Tom Ross: Is curbside ski recycling coming?
October 17, 2009
I did something to a couple of buddies last year that left me feeling a little sad and guilt-ridden. I hauled them out to the curb on trash day. My 204 cm Elan MBX’s, the pals I shared dozens of memorable powder days with, haven’t been heard from since.
After years of storing them and several other pairs of Alpine skis in a rack in a cluttered one-car garage, I was forced on moving day to confront their inevitable destiny.
I could have had a little curbside ceremony to acknowledge everything they’d done for me. But I didn’t want the neighbors to see me weeping. I mean, old skis aren’t just inanimate sticks. Skis have souls too. But I just abandoned my trustworthy boards.
To make matters worse, I didn’t even bother to recycle my Elans in a responsible way.
I tried to find a home for them with one of those guys in Old Town who builds colorful alley fences out of other peoples’ retired skis.
It turned out that their spouses had forbidden them from adopting any more fence pickets. And I don’t think my own HOA is down with funky fences made of discarded skis – you know : property values.
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Today marks the biggest ski recycling day on Steamboat’s annual calendar as the Steamboat Springs Winter Sports Club hosts its annual Ski & Sport Swap. Hundreds of pairs of good skis, many of them rescued from rental fleets and demo programs, will find new homes, give a little lift to families watching their budgets and extend the use of recreational toys made from precious natural resources.
Realistically, my Elans would not have sold at last fall’s ski swap – their camber was irreversibly flat. They’d given all they had to give on crystal cold mornings in the gladed tree runs of Priest Creek and on immense, pillow-soft powder bumps down the full length of Tornado. Even if someone had been willing to pay $4.95 for my skis, their ultimate destination would have been the landfill.
When you get right down to it, that’s the fate of every set of skis and bindings, except for really classic wooden skis, which will get nailed over a hearth if they are lucky.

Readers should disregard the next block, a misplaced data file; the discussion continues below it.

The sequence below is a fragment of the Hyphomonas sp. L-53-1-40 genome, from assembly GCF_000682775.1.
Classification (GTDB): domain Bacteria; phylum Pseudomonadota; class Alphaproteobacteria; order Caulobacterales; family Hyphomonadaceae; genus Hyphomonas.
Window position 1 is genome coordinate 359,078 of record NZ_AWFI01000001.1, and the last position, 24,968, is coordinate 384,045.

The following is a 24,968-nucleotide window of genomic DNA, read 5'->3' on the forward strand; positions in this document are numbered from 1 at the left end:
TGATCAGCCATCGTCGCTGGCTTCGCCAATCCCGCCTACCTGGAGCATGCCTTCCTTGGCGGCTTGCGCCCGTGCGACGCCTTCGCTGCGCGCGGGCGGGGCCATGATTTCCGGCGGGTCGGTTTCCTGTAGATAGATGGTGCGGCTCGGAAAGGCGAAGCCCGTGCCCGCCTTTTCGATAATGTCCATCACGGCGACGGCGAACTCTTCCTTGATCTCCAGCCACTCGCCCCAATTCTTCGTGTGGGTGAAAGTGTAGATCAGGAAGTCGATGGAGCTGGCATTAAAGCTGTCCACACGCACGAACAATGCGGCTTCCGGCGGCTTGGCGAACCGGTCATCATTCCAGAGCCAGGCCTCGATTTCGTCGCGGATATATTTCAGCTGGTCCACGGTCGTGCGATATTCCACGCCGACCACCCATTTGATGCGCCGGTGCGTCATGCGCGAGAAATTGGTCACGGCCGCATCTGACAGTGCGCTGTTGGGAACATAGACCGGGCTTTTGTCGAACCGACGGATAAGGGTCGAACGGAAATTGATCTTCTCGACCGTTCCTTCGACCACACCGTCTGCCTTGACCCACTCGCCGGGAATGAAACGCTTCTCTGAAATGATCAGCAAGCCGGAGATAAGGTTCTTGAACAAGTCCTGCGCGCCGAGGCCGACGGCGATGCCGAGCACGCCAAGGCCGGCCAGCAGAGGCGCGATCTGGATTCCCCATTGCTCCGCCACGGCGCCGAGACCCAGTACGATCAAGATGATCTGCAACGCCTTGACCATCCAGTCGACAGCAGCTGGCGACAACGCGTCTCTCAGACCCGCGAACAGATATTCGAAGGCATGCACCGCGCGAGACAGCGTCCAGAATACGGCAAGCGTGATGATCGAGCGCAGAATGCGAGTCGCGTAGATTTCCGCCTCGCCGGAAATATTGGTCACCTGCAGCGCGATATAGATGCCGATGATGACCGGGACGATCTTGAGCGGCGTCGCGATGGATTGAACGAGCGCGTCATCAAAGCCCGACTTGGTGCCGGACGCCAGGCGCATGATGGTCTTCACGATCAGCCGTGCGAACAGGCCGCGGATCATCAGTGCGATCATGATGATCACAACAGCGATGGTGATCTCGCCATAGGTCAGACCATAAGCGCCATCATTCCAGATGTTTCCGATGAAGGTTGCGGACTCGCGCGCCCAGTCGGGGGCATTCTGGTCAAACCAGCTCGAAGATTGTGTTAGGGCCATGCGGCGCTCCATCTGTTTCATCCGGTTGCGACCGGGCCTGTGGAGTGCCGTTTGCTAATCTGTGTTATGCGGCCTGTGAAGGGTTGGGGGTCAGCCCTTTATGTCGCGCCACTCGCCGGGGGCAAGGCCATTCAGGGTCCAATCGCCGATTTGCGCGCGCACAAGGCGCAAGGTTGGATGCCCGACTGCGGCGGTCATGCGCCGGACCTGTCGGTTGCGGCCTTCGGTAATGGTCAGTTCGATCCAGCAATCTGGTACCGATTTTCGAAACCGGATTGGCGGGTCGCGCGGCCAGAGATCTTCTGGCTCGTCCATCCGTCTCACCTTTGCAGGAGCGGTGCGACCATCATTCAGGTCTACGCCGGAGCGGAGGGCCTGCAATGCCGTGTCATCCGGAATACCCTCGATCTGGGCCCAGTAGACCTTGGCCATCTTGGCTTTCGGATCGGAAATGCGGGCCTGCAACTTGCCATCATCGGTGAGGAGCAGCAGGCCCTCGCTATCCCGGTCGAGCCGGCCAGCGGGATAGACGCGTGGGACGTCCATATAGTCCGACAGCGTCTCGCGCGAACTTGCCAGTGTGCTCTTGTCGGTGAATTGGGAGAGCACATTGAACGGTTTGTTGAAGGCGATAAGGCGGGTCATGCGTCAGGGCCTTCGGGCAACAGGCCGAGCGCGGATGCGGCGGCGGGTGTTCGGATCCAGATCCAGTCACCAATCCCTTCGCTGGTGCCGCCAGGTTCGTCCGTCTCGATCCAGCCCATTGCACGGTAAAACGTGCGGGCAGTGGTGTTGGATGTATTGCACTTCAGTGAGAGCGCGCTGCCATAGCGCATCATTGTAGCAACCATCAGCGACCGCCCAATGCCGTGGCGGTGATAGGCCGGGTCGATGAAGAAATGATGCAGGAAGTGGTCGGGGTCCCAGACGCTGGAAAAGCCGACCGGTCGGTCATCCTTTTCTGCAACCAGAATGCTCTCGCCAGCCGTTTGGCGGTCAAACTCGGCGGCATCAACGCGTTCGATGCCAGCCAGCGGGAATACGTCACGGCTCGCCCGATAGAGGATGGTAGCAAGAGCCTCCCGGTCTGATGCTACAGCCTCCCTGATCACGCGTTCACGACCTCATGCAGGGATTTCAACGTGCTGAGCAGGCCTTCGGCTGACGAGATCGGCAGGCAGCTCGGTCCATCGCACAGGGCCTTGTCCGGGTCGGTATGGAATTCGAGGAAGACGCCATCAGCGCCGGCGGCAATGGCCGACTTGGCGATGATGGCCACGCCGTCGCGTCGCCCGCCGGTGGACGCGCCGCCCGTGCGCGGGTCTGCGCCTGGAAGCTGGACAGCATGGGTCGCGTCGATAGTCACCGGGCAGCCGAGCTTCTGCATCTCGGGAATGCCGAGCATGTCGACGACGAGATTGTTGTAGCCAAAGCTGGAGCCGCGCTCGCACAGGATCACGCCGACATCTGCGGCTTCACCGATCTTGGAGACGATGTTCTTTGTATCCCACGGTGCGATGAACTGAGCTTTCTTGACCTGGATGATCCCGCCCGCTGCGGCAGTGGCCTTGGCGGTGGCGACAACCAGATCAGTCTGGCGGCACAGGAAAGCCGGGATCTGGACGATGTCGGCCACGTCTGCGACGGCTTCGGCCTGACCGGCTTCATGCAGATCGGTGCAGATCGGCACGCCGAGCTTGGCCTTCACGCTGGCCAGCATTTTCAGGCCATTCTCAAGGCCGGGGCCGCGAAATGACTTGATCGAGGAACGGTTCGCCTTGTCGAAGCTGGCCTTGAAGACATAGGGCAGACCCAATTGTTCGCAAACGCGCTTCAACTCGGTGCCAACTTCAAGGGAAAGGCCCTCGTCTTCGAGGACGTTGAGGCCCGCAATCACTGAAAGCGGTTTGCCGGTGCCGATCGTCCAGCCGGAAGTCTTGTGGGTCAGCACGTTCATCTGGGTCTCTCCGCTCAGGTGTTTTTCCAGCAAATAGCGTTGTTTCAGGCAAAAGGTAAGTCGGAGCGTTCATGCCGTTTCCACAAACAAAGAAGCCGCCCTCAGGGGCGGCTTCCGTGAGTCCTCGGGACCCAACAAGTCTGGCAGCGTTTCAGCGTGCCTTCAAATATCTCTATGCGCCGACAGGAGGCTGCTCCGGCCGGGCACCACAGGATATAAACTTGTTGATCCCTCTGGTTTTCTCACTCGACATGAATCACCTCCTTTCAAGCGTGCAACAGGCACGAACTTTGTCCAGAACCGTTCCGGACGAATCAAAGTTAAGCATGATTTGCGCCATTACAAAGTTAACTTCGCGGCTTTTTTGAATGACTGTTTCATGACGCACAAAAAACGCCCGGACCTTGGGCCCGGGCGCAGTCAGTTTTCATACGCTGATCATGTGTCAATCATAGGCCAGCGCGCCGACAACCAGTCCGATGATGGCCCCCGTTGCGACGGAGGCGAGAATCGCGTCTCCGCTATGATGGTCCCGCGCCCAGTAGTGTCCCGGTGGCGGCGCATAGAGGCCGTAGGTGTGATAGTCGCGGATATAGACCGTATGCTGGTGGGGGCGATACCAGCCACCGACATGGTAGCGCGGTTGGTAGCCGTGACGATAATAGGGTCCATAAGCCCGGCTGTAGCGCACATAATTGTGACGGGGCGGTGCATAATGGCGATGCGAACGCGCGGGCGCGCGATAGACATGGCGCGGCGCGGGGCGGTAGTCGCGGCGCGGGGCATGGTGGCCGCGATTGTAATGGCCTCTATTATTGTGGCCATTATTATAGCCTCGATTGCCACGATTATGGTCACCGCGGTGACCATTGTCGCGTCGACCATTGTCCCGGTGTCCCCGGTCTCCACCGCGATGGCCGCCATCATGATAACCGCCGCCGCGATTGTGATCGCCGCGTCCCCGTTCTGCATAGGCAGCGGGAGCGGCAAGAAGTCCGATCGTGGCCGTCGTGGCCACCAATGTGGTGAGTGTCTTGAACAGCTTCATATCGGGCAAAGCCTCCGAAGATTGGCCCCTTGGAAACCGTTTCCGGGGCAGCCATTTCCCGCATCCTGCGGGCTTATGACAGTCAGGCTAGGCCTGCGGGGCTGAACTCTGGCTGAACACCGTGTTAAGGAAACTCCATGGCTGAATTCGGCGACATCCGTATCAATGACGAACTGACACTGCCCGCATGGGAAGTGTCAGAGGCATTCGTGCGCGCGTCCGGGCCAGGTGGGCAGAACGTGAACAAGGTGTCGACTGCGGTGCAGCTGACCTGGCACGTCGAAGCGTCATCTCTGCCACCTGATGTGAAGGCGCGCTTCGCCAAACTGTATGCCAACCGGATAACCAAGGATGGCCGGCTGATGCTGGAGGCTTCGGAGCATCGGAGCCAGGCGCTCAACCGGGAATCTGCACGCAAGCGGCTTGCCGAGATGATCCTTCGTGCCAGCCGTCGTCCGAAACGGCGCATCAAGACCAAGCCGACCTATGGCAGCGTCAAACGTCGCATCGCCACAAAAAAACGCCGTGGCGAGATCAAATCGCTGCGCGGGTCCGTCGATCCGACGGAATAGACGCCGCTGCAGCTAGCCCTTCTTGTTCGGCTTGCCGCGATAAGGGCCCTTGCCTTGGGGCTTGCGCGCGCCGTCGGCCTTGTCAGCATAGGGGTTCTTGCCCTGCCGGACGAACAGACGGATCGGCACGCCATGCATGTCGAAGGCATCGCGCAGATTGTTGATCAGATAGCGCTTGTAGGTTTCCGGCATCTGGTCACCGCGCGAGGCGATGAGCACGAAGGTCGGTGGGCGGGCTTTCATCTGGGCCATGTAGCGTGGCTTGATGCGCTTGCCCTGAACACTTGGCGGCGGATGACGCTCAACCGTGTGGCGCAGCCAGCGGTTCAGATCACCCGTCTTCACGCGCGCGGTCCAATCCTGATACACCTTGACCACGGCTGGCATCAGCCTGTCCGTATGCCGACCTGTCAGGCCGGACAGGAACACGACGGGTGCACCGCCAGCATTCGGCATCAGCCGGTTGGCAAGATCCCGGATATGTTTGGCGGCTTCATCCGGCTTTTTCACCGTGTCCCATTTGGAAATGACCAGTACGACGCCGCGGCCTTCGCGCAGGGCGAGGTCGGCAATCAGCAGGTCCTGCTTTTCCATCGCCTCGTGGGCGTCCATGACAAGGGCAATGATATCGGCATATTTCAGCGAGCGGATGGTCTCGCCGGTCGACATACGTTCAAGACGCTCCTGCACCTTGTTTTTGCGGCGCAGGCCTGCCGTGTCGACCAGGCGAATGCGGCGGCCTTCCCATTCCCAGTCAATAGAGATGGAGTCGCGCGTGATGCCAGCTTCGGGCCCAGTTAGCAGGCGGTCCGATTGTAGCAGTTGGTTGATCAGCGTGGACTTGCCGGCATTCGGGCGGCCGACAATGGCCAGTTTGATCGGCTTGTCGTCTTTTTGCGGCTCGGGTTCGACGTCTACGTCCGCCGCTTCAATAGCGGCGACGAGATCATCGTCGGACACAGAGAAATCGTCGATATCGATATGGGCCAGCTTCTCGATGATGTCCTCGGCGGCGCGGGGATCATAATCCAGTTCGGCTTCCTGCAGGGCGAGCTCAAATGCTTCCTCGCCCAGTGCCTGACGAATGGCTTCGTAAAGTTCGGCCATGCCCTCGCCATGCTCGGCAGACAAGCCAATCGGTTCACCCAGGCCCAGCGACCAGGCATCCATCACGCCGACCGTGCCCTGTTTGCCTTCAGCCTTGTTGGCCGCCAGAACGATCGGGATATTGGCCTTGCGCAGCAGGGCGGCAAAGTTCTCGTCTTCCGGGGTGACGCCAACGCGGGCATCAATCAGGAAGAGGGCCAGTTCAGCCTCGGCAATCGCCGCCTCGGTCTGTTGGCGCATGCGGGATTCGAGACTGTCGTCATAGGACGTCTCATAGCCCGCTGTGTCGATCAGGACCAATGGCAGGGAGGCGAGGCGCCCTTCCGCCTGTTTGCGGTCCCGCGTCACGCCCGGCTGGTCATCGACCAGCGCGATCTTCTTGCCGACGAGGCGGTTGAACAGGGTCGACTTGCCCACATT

I salute the Winter Sports Club for “recycling” ski equipment for all of these years. But if we want to be known as Green Ski Town USA, we’re going to have to deal with the reality that eventually, all skis make that long, sad trip to the landfill.
Maybe it doesn’t have to be that way. It turns out that the Snowsports Industries of America is way ahead of me.
Writer Mary Catherine O’Connor described in her new blog for Outside magazine, The Good Route, how the Snowsports Industries of America began a pilot program last year to recycle skis, boots and snowboards. They were gathered from ski shops across Colorado and put through a process that separated metal and plastic materials. Some of the plastics can be used in building materials.
An SIA spokesman reported collecting 100 tons of equipment last year. However, his organization still faces challenges in meeting its goals of achieving carbon neutrality (in terms of getting old ski equipment to a recycling facility), and in raising the capital to establish a permanent recycling facility.
We should all support this effort. It could be years before we add curbside recycling of skis and snowboards here in Ski Town USA. But you don’t have to wait.
You can go to the Ski and Sport Swap from 8 a.m. to 3 p.m. today at Steamboat Springs Middle School, support future Olympians and adopt several pairs of skis for a handful of bucks.
Even if you don’t intend to ski on your new used boards, you can sneak them into the back of the garage and store them until SIA gets this ski recycling program completely wired. You’ll feel better about yourself.
Tell your spouse it’s your moral obligation.
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